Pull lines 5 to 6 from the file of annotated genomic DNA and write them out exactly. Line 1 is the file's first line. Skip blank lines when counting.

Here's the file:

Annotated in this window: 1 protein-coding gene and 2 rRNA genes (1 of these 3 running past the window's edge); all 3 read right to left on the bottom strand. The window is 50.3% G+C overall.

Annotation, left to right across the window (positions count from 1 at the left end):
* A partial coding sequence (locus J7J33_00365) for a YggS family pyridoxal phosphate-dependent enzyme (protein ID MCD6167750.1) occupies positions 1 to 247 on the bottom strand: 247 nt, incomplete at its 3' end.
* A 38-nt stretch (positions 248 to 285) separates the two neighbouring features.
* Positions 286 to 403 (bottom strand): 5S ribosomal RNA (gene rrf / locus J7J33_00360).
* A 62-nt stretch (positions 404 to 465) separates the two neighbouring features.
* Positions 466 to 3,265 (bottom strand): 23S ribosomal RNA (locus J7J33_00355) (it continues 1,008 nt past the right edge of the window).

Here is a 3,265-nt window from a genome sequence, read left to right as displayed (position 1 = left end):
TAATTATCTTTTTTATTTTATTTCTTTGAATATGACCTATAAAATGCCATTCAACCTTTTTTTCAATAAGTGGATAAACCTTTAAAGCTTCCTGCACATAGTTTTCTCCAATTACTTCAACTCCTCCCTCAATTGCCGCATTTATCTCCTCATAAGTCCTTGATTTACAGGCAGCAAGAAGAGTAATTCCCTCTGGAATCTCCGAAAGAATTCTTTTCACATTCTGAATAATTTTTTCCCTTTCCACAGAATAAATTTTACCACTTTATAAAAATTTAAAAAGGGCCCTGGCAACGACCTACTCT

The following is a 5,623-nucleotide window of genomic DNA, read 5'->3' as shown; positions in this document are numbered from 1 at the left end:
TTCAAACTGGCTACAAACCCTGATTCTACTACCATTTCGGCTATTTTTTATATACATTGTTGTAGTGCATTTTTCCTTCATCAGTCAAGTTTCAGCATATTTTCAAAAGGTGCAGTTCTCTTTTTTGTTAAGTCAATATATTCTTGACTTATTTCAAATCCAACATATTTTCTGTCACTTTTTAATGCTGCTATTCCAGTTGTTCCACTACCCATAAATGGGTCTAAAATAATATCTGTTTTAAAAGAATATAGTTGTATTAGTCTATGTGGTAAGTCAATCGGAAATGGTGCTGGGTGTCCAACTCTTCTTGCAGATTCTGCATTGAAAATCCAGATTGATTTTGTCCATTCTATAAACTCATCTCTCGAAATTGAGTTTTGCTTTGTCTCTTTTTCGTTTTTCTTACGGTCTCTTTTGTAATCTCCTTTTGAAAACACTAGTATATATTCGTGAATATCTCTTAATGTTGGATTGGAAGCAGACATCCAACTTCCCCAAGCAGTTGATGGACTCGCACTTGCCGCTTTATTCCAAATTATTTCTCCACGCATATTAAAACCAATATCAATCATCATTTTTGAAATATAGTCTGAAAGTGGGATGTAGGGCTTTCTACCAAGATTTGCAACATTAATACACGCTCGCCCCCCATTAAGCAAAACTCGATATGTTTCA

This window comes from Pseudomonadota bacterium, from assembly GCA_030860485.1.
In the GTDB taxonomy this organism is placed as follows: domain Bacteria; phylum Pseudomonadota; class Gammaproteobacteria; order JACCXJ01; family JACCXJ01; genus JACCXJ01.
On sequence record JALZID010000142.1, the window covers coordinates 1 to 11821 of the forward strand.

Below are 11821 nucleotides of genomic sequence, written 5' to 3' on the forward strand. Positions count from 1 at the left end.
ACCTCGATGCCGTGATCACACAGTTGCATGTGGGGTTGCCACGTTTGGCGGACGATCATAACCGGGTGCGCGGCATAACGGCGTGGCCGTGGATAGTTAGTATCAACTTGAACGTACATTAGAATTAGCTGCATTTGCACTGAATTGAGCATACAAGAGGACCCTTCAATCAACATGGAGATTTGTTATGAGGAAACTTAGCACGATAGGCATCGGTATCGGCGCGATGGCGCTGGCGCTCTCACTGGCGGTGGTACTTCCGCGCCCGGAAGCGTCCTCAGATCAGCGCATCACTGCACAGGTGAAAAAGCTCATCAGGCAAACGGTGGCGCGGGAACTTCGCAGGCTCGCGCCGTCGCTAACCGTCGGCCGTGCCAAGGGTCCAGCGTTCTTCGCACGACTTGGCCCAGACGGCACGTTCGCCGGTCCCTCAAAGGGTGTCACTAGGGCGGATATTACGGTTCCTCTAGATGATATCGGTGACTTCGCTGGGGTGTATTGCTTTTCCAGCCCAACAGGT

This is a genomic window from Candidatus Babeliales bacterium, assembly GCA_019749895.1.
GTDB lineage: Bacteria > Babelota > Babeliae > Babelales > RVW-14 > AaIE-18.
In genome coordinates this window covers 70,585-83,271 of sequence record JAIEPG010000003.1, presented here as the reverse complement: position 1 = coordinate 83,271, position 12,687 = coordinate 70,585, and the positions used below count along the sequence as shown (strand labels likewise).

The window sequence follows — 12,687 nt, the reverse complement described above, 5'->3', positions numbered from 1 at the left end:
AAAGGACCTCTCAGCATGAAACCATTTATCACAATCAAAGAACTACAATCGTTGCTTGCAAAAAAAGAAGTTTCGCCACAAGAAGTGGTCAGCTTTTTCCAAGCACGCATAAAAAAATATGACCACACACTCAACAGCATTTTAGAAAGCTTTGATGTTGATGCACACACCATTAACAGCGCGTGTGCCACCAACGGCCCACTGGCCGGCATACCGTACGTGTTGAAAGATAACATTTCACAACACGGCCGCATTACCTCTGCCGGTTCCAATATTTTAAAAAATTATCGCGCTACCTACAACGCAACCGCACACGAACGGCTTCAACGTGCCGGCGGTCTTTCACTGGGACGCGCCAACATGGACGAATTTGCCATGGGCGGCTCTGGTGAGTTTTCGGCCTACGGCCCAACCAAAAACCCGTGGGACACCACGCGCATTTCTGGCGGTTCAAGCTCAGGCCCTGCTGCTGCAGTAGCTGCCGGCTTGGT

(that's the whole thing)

* Positions 286 to 403 (bottom strand): 5S ribosomal RNA (gene rrf / locus J7J33_00360).
* A 62-nt stretch (positions 404 to 465) separates the two neighbouring features.